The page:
Rubio angling for 2016 with immigration bill

Rubio's calculated actions prove he is no conservative savior and has been co-opted by the political class. Photo: AP

HOUSTON, April 9, 2013 — Sen. Marco Rubio (R-FL) was swept into office in 2010 on the tea party wave that gave the Senate strong conservatives like Rand Paul and Mike Lee. Rubio, however, has not shown himself to be as conservative as they, and has moved in line with the GOP establishment since he arrived in Washington.


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There are two possible explanations: Either Rubio was never a conservative and was just being opportunistic in 2010; or Rubio was a true conservative, but now believes his route to the presidency will be easier if he joins the GOP establishment. Either way, he is not the principled conservative who can do the tough things that will be necessary to save this country in 2016.

His actions on immigration confirm this.

Rubio has been involved in drafting of the immigration bill with seven other senators, the so-called “gang of eight.” Just as Democrats handled drafting the healthcare bill and the banking reform bill, the work has all been done in secret and behind closed doors.

The four Democrats in the gang are now strongly suggesting that there will not be even one hearing on this bill that will have a massive impact on the culture, economy and future of America. According to the Daily Caller, Rubio has quietly objected and has requested more than one hearing. If he were serious about it, he would be screaming from the rooftops that the American people deserve a chance to have some input on immigration.


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The 92 other Senators deserve a chance to read the bill before they vote on it. Breitbart reports that there are now rumblings that the bill will be around 1,500 pages long and that the entire group of senators working on the bill, including Rubio, has decided that they will strongly oppose any amendments.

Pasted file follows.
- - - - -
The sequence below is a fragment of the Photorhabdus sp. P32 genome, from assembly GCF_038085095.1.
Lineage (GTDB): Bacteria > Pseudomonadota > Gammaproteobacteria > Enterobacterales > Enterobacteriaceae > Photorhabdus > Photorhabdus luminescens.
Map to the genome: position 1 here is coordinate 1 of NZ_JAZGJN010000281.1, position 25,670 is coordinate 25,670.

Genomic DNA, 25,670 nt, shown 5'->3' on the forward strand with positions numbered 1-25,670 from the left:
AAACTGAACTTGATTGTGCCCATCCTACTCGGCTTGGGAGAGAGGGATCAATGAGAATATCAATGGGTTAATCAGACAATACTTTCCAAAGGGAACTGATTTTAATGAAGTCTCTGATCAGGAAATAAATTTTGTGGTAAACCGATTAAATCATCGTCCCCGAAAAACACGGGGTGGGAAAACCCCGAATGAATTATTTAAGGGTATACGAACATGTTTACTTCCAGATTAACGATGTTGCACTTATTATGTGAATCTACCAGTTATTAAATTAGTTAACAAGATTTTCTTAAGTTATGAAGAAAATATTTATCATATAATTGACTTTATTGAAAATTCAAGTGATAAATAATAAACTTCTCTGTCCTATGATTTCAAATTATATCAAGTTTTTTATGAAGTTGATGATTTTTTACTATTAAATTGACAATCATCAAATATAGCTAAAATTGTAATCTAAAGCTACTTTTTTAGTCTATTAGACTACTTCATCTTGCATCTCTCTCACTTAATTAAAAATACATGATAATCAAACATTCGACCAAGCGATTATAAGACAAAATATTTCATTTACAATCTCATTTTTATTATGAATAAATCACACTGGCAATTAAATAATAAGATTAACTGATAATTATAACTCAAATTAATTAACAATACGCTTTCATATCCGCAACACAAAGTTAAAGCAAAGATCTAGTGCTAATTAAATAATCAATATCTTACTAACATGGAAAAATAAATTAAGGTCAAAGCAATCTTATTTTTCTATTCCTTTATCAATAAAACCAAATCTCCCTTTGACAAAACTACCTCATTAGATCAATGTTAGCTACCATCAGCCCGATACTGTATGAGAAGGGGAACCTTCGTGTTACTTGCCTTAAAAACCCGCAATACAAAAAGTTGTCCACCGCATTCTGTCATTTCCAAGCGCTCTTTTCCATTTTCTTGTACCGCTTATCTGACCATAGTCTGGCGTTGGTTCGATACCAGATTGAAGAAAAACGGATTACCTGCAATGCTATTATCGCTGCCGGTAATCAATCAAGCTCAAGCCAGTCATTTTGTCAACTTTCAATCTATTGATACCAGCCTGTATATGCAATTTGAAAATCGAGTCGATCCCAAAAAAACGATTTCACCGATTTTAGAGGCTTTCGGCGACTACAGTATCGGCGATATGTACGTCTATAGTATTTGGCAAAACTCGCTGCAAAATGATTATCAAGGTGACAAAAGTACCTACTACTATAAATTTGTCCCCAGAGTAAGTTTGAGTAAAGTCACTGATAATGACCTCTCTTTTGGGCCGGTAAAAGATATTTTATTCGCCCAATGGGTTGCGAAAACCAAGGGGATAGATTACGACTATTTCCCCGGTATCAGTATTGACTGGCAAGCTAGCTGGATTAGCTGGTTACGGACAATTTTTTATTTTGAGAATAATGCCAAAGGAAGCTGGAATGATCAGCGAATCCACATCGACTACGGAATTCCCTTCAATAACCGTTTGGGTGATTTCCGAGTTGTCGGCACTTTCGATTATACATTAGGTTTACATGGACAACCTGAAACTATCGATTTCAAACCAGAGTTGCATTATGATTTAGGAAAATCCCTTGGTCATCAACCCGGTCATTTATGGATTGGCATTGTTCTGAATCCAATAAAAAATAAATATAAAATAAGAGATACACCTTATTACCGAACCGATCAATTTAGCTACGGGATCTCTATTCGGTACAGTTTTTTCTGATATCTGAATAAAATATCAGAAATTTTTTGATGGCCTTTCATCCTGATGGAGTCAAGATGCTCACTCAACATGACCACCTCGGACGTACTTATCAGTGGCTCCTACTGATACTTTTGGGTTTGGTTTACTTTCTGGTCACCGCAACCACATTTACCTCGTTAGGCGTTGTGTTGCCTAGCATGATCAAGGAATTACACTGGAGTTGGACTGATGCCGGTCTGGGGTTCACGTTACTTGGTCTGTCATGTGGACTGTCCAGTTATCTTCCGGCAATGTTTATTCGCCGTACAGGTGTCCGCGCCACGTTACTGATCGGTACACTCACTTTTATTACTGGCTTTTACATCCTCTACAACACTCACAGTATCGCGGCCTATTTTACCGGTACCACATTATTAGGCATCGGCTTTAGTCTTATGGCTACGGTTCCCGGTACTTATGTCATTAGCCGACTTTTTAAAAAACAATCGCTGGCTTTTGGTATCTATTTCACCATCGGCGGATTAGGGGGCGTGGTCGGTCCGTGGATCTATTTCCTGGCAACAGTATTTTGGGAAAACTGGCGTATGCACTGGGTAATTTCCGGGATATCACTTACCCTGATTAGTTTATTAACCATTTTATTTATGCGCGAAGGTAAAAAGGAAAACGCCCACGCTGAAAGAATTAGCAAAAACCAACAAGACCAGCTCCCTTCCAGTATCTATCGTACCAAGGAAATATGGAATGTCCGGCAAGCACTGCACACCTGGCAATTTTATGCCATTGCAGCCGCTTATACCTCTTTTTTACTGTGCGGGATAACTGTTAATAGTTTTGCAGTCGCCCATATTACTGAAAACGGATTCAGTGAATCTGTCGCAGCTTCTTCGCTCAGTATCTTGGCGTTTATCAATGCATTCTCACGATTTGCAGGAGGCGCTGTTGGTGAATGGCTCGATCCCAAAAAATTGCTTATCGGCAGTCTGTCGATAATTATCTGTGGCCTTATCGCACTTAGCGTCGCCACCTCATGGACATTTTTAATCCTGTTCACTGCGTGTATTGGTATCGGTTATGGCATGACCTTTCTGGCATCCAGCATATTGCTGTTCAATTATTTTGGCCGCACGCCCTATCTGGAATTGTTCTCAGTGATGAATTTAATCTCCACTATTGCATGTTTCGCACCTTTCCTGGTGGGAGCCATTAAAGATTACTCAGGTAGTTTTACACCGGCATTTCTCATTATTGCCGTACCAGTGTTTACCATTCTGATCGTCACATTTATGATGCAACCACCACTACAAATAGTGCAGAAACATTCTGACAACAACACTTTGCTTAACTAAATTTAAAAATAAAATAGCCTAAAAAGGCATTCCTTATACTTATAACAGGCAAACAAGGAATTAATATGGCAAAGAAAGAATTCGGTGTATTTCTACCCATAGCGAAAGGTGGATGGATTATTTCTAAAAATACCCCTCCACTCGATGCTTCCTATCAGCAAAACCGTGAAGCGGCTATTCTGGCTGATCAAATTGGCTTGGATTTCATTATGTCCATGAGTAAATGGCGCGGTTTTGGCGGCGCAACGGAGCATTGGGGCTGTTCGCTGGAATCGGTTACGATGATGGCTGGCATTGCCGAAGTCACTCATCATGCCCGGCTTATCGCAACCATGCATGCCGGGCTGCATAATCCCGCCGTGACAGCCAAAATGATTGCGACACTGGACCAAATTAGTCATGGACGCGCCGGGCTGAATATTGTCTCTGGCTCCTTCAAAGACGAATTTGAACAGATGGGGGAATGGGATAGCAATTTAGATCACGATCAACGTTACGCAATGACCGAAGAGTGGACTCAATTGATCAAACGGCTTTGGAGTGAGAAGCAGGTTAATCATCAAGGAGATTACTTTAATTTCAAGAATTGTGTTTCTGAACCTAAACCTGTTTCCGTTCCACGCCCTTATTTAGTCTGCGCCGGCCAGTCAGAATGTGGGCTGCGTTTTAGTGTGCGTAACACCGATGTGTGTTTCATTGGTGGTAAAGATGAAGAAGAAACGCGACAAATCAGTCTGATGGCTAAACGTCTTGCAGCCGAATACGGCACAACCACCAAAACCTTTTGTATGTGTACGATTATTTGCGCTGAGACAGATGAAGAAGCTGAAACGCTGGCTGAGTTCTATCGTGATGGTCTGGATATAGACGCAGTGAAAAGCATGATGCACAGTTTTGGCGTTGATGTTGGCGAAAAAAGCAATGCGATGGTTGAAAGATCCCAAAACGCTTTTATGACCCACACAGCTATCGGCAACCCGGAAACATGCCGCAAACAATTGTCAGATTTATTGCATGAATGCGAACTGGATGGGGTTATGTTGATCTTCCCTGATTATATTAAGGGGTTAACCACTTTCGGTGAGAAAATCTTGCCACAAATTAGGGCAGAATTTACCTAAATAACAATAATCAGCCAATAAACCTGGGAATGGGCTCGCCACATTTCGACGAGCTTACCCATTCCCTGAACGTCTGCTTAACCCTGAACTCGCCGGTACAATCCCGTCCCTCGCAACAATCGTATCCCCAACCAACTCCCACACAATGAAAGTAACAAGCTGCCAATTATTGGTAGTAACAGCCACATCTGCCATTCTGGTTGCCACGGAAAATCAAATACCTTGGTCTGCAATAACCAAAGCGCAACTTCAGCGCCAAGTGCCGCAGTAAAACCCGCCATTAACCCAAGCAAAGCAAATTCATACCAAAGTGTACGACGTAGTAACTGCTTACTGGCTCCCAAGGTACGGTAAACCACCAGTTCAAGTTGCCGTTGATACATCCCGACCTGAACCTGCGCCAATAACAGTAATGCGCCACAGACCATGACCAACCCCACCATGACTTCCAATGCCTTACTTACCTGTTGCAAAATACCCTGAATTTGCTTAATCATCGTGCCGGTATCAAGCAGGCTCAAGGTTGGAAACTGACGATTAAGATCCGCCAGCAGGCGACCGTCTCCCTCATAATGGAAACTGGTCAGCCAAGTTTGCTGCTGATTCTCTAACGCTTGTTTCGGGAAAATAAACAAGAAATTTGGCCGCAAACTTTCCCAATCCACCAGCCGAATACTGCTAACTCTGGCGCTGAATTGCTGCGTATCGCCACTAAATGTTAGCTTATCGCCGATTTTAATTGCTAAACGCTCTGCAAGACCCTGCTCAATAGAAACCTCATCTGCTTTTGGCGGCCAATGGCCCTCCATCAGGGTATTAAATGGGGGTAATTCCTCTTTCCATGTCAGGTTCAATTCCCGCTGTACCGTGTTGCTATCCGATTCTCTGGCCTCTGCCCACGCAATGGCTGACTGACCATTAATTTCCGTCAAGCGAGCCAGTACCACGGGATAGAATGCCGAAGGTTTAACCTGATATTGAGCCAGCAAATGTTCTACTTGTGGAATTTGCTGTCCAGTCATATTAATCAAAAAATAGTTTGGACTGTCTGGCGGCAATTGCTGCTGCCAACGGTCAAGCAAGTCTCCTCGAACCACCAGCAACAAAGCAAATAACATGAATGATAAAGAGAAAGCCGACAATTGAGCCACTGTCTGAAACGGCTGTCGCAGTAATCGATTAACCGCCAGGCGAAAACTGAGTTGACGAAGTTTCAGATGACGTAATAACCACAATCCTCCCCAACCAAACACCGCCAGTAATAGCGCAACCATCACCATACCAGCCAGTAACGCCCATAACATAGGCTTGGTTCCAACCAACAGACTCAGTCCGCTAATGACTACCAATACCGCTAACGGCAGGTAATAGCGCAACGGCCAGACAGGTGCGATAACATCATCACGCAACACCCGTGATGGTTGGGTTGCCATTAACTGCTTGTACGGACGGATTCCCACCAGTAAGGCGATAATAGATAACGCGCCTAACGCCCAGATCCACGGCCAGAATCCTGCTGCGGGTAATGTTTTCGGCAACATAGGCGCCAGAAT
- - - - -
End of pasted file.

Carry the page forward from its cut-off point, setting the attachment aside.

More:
A true conservative would never allow this shadowy process to create a bill that will so strongly affect all Americans. A conservative would be particularly vocal about voting without holding hearings on it and not allowing other senators to offer amendments, especially after the way Obamacare and Dodd-Frank were crammed down the public’s throat.

Immigration is just one area in which Rubio has not lived up to the conservative standard. That standard has become muddled by the GOP establishment, let alone a hostile press and the Democrats, so let’s make it clear:

A conservative fights for limited government and to return as much power to the states and the people as possible.


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A conservative fights to reduce spending and cut debt.

A conservative foreign policy is modeled on Reagan’s “Peace through Strength.”

A conservative is not an advocate for policing the world, nation building or getting involved in “humanitarian efforts” that do not involve threats to a direct American interest.

A conservative does not play identity politics.

A conservative advocates for a nation of laws, not of men.

A true conservative does not compromise the American people’s constitutionally guaranteed freedoms and liberties at any cost and does not sit quietly as these principles are being attacked.